So, when you first fire the LED the capacitor is assumed empty, so the peak current flows when C is 0V, which means that is effectively a short circuit in that first picosecond. So the 35mA should flow through the main R only, Rs, and all the voltage drop will then be across just that one.
From my voltage drift over current I get (I'd rather get it from a graph, but since you gave no specifics I'm making the dangerous assumption that the response if fully linear!):
Vf(35mA) = 2.1V + (35mA - 20mA)*0.01V/mA = 2.1V + 0.15V = 2.25V
Rs = V(rs)/I(rs) = (5V - 2.25V) / 0.035A =~ 78.6 Ohm
Which means: `R = R(tot) - Rs =~ 145 - 78.6 = 66.4 Ohm.
((This is where I realise this isn't going to be quick and short at all!))
For this, again, some assumptions need to be made. What is your pulse length? What is your maximum peak current duration? Etc etc.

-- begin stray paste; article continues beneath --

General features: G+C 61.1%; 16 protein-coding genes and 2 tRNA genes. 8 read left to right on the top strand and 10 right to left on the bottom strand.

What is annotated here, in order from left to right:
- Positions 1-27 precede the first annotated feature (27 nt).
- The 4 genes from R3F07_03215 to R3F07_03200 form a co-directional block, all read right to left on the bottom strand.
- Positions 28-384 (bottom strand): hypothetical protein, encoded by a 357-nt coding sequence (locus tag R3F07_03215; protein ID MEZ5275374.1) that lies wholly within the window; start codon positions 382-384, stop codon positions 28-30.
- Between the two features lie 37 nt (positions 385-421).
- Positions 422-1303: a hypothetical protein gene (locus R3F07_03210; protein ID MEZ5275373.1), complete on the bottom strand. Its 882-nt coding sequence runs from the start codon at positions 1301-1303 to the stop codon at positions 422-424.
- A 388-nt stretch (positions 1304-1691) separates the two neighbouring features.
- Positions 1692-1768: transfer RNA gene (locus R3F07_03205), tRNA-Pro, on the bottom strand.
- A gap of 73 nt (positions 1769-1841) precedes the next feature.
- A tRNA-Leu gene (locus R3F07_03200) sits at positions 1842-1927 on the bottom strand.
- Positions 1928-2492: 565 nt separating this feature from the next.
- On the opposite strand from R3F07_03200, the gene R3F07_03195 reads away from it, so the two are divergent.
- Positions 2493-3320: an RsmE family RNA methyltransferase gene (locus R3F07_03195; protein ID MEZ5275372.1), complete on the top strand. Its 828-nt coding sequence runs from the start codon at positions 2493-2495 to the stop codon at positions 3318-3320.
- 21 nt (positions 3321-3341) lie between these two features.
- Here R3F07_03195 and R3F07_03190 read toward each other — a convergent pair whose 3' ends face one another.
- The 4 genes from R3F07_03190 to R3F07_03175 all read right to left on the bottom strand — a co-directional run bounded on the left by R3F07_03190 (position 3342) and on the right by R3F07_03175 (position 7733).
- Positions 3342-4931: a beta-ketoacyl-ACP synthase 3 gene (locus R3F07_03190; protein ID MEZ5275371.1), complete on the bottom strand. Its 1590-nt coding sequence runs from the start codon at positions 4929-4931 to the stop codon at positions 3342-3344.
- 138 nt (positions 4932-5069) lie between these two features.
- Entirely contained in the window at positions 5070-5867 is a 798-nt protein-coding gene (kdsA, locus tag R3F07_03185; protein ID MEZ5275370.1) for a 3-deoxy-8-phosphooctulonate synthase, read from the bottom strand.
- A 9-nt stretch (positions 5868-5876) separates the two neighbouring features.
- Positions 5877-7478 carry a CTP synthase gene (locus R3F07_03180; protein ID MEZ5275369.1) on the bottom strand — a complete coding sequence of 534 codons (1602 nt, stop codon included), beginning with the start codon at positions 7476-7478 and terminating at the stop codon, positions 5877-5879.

I am assuming you are pulsing at 100kHz, so the pulse lasts 10us. I am also assuming that you want most of the peak to be over in 1us, since it's just a turn-on help and letting that last much more than 10% of the pulse length will start to influence the brightness, lifetime and even wavelength of your light.
So, you want the spike to be over in about 1us. This is where it gets fun in a mathematical way. But not for the average EE.SE reader, so I will generalise and simplify the maths a bit with some "rules of approximation". But remember, these numbers come from much more complex mathematical equations and are severely generalised, so it's okay for a first prototype, or a hobby project, but for professional designs you need to study further about RC-timing and all the maths behind it.